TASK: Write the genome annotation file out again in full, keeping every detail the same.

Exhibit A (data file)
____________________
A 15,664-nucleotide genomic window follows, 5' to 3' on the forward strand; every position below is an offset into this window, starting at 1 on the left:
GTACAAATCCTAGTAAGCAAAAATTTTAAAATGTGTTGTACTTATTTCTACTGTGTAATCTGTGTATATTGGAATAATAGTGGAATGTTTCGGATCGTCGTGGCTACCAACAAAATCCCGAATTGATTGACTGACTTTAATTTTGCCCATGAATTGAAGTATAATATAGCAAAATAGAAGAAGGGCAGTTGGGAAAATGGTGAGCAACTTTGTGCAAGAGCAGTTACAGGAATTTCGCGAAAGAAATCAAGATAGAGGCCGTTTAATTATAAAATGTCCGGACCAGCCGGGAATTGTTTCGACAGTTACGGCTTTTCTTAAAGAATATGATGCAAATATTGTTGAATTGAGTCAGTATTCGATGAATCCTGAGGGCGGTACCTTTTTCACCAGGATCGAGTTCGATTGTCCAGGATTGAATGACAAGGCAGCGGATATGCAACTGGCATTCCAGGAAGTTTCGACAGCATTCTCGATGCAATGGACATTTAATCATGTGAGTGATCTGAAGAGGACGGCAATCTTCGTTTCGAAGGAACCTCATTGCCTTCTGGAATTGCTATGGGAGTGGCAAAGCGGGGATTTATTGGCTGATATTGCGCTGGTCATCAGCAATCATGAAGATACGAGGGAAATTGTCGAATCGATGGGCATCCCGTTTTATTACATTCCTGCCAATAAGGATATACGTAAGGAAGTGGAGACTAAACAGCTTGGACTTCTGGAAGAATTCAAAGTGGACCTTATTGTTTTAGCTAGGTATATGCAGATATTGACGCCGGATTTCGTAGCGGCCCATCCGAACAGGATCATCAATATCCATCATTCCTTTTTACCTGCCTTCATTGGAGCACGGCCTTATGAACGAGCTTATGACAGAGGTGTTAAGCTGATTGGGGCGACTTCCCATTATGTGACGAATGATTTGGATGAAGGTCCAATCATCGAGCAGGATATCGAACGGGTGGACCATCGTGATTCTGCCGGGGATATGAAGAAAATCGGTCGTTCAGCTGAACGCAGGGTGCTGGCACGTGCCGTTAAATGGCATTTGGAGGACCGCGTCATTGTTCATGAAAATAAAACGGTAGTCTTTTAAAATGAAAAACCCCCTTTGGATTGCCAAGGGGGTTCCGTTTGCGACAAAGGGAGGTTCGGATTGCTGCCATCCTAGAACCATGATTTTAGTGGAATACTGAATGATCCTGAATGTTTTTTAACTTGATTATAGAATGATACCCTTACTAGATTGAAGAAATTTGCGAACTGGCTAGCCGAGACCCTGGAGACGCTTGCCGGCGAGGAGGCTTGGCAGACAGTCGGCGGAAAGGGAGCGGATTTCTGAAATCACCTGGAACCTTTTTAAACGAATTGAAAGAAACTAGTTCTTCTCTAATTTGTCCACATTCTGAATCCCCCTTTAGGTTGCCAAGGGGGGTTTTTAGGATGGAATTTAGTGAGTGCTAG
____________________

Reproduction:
A 15,664-nucleotide genomic window follows, 5' to 3' on the forward strand; every position below is an offset into this window, starting at 1 on the left:
GTACAAATCCTAGTAAGCAAAAATTTTAAAATGTGTTGTACTTATTTCTACTGTGTAATCTGTGTATATTGGAATAATAGTGGAATGTTTCGGATCGTCGTGGCTACCAACAAAATCCCGAATTGATTGACTGACTTTAATTTTGCCCATGAATTGAAGTATAATATAGCAAAATAGAAGAAGGGCAGTTGGGAAAATGGTGAGCAACTTTGTGCAAGAGCAGTTACAGGAATTTCGCGAAAGAAATCAAGATAGAGGCCGTTTAATTATAAAATGTCCGGACCAGCCGGGAATTGTTTCGACAGTTACGGCTTTTCTTAAAGAATATGATGCAAATATTGTTGAATTGAGTCAGTATTCGATGAATCCTGAGGGCGGTACCTTTTTCACCAGGATCGAGTTCGATTGTCCAGGATTGAATGACAAGGCAGCGGATATGCAACTGGCATTCCAGGAAGTTTCGACAGCATTCTCGATGCAATGGACATTTAATCATGTGAGTGATCTGAAGAGGACGGCAATCTTCGTTTCGAAGGAACCTCATTGCCTTCTGGAATTGCTATGGGAGTGGCAAAGCGGGGATTTATTGGCTGATATTGCGCTGGTCATCAGCAATCATGAAGATACGAGGGAAATTGTCGAATCGATGGGCATCCCGTTTTATTACATTCCTGCCAATAAGGATATACGTAAGGAAGTGGAGACTAAACAGCTTGGACTTCTGGAAGAATTCAAAGTGGACCTTATTGTTTTAGCTAGGTATATGCAGATATTGACGCCGGATTTCGTAGCGGCCCATCCGAACAGGATCATCAATATCCATCATTCCTTTTTACCTGCCTTCATTGGAGCACGGCCTTATGAACGAGCTTATGACAGAGGTGTTAAGCTGATTGGGGCGACTTCCCATTATGTGACGAATGATTTGGATGAAGGTCCAATCATCGAGCAGGATATCGAACGGGTGGACCATCGTGATTCTGCCGGGGATATGAAGAAAATCGGTCGTTCAGCTGAACGCAGGGTGCTGGCACGTGCCGTTAAATGGCATTTGGAGGACCGCGTCATTGTTCATGAAAATAAAACGGTAGTCTTTTAAAATGAAAAACCCCCTTTGGATTGCCAAGGGGGTTCCGTTTGCGACAAAGGGAGGTTCGGATTGCTGCCATCCTAGAACCATGATTTTAGTGGAATACTGAATGATCCTGAATGTTTTTTAACTTGATTATAGAATGATACCCTTACTAGATTGAAGAAATTTGCGAACTGGCTAGCCGAGACCCTGGAGACGCTTGCCGGCGAGGAGGCTTGGCAGACAGTCGGCGGAAAGGGAGCGGATTTCTGAAATCACCTGGAACCTTTTTAAACGAATTGAAAGAAACTAGTTCTTCTCTAATTTGTCCACATTCTGAATCCCCCTTTAGGTTGCCAAGGGGGGTTTTTAGGATGGAATTTAGTGAGTGCTAG